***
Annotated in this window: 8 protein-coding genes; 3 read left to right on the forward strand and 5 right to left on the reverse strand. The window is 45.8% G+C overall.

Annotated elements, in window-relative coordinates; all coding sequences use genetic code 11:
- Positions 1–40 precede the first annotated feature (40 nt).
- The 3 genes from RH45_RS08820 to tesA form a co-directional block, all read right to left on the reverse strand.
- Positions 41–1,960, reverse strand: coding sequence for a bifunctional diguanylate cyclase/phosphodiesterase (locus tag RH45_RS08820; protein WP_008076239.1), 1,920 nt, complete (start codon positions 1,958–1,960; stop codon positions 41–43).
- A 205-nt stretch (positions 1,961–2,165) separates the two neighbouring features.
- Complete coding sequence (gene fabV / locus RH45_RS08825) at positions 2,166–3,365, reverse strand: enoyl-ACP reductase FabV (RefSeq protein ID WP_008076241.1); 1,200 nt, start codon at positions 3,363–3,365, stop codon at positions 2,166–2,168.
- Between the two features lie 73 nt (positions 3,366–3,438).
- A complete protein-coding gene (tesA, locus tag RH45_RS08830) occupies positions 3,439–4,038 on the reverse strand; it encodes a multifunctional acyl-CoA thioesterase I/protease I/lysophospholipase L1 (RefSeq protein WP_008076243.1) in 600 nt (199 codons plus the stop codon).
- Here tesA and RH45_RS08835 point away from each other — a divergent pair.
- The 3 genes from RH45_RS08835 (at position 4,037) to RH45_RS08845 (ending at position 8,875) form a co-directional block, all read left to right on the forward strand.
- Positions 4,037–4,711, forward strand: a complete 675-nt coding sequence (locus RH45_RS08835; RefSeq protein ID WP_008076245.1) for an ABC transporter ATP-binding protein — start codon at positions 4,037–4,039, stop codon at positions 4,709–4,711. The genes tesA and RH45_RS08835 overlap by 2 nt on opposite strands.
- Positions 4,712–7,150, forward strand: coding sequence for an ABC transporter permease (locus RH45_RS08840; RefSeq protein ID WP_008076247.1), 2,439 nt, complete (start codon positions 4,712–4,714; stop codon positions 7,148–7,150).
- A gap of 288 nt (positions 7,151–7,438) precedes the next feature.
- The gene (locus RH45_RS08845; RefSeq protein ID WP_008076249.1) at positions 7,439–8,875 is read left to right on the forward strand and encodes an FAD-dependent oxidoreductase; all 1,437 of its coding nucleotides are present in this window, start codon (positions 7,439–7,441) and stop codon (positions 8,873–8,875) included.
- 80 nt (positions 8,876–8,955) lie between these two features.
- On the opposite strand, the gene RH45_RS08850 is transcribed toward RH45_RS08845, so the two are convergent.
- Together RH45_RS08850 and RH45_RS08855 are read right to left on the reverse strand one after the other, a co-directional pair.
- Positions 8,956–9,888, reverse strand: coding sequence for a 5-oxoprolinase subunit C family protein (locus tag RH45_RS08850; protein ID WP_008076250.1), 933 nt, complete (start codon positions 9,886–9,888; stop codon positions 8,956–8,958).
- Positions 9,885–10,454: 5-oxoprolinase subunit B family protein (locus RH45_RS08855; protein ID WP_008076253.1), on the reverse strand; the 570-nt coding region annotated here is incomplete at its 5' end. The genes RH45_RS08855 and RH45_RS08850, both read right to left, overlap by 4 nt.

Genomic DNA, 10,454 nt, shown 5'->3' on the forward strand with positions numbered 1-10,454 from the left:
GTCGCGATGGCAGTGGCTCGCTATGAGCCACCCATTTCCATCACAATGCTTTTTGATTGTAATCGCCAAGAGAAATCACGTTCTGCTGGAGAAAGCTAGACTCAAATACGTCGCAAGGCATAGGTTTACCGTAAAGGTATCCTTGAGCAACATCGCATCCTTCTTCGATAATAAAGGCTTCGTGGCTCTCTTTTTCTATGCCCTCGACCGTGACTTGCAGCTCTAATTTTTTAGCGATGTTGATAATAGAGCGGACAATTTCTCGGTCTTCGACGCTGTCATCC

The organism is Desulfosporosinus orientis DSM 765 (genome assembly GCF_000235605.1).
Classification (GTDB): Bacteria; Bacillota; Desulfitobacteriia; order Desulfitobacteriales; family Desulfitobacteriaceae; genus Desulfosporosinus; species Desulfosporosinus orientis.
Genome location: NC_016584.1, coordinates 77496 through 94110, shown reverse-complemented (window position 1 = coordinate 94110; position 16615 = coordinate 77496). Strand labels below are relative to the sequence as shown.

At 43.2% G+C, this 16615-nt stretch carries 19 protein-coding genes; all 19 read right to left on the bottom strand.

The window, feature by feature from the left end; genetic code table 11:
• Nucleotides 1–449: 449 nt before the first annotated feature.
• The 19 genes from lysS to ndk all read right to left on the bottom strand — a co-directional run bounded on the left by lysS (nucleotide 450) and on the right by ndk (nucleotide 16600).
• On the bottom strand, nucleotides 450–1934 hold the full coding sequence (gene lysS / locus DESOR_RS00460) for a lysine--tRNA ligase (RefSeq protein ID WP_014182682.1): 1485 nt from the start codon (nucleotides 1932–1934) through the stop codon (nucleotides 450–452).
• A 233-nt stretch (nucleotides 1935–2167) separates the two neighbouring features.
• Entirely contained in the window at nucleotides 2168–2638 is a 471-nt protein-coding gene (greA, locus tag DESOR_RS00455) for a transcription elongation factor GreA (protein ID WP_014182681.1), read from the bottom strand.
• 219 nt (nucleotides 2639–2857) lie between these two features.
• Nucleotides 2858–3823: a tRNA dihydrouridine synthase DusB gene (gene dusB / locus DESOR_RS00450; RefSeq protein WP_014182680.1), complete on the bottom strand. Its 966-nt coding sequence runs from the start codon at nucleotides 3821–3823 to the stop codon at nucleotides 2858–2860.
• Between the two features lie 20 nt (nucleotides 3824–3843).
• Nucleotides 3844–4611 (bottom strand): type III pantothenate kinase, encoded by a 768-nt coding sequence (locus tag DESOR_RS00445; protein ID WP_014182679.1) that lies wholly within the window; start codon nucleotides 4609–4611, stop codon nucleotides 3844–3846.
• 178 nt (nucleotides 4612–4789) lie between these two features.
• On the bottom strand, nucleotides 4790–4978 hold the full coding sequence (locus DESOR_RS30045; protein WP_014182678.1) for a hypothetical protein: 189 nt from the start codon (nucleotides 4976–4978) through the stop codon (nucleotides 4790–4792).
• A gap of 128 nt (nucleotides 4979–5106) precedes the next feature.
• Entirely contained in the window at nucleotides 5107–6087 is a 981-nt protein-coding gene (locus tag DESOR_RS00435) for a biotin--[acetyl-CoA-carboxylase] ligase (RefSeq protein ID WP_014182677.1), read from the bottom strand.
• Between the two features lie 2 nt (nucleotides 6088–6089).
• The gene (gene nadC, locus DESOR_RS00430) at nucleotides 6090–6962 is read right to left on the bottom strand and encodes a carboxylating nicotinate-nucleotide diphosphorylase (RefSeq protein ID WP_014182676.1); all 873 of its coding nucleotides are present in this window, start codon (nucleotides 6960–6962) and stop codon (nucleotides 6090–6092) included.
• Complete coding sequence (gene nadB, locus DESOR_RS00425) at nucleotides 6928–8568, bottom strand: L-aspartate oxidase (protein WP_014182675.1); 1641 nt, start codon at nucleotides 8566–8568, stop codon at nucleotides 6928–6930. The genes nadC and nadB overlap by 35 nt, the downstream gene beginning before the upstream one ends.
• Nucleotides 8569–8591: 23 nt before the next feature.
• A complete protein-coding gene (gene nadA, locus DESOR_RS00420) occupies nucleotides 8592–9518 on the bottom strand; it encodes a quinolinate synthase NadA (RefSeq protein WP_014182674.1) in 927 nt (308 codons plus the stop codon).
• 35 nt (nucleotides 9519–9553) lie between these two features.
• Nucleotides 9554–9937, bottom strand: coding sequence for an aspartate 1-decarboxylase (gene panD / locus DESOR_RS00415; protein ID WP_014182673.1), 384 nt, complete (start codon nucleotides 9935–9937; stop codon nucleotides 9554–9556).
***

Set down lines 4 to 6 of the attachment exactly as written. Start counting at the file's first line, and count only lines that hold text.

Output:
- The 3 genes from RH45_RS08820 to tesA form a co-directional block, all read right to left on the reverse strand.
- Positions 41–1,960, reverse strand: coding sequence for a bifunctional diguanylate cyclase/phosphodiesterase (locus tag RH45_RS08820; protein WP_008076239.1), 1,920 nt, complete (start codon positions 1,958–1,960; stop codon positions 41–43).
- A 205-nt stretch (positions 1,961–2,165) separates the two neighbouring features.